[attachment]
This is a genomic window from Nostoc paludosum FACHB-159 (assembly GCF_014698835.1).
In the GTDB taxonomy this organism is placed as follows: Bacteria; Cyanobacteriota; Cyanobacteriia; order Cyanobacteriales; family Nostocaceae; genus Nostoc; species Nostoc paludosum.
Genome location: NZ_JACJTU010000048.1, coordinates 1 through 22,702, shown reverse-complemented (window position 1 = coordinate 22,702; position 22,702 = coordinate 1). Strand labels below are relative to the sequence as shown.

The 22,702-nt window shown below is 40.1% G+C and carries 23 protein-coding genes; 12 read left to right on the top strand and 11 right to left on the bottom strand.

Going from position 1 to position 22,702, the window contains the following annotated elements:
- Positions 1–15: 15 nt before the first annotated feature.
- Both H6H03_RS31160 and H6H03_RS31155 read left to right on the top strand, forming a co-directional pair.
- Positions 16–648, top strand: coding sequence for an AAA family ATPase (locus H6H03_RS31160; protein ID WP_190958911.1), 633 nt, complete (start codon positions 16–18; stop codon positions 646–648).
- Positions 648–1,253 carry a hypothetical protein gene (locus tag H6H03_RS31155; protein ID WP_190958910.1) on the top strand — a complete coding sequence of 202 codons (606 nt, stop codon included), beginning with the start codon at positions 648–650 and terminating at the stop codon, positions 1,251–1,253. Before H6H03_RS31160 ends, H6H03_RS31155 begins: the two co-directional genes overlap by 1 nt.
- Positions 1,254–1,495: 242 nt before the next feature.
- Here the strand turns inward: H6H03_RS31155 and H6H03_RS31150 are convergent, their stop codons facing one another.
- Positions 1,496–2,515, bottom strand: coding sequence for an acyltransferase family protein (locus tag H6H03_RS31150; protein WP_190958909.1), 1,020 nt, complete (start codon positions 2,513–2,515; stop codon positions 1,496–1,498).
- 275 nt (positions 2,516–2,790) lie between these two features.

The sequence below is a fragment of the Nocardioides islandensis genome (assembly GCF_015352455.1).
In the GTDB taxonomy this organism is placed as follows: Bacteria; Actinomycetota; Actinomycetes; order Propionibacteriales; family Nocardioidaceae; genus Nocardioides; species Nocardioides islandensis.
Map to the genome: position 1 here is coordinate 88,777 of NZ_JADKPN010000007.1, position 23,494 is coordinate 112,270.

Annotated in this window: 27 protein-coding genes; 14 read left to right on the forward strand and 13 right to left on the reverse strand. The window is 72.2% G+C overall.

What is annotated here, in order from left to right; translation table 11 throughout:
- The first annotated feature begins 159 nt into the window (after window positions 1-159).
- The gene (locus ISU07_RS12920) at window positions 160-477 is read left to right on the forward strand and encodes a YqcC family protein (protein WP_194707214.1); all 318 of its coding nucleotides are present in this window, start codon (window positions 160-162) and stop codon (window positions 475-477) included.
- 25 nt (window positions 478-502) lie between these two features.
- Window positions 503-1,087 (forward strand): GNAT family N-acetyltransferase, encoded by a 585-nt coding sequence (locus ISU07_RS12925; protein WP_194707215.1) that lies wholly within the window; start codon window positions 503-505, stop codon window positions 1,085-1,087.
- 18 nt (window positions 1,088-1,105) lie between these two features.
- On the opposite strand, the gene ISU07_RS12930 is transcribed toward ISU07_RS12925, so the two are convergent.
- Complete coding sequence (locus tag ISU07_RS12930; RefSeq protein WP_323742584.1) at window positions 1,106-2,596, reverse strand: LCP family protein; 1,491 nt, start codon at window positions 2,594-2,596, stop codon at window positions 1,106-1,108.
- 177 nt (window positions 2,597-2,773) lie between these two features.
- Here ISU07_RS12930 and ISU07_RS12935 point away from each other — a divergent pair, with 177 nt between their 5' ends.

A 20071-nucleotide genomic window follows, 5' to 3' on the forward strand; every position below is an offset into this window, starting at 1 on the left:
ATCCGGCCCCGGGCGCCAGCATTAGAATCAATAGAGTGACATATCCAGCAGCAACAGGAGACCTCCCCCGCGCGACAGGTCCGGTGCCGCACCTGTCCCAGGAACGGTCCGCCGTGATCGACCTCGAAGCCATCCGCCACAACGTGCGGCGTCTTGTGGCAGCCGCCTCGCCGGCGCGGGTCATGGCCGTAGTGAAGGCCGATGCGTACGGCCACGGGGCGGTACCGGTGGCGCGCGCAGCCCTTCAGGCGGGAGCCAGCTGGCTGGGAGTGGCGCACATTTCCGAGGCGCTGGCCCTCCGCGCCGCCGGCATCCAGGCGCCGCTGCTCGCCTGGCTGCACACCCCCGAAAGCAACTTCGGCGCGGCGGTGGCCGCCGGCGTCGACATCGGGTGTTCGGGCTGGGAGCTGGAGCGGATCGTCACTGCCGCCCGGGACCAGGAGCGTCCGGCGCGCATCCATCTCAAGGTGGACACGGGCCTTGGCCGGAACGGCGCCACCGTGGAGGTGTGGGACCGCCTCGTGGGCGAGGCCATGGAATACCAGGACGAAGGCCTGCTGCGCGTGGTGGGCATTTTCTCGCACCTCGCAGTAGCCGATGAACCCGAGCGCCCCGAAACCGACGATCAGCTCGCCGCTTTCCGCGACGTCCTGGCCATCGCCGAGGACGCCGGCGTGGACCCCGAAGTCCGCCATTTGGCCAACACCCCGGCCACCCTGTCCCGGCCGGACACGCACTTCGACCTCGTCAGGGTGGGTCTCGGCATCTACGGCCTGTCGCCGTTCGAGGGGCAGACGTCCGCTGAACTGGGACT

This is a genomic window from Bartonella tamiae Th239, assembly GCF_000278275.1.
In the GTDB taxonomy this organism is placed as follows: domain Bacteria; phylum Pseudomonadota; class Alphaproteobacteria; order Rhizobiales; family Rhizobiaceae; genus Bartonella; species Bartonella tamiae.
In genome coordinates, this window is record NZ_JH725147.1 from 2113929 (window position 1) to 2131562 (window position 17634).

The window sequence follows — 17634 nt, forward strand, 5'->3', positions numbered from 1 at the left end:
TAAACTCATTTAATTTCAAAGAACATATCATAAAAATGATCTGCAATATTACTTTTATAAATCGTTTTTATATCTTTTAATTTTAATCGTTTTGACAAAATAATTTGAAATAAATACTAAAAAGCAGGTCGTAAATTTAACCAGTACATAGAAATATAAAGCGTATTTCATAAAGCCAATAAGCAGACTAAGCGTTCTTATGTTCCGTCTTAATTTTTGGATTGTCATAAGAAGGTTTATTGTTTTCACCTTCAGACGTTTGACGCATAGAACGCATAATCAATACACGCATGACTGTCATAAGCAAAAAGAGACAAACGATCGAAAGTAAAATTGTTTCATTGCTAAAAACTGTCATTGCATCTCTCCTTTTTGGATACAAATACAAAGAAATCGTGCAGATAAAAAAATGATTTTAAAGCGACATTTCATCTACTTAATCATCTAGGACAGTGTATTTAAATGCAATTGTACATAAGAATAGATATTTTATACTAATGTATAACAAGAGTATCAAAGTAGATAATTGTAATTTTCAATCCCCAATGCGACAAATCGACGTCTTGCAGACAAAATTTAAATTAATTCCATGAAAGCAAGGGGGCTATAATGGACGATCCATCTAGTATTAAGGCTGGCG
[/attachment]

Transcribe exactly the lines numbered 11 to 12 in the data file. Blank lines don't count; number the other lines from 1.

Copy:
- Here the strand turns inward: H6H03_RS31155 and H6H03_RS31150 are convergent, their stop codons facing one another.
- Positions 1,496–2,515, bottom strand: coding sequence for an acyltransferase family protein (locus tag H6H03_RS31150; protein WP_190958909.1), 1,020 nt, complete (start codon positions 2,513–2,515; stop codon positions 1,496–1,498).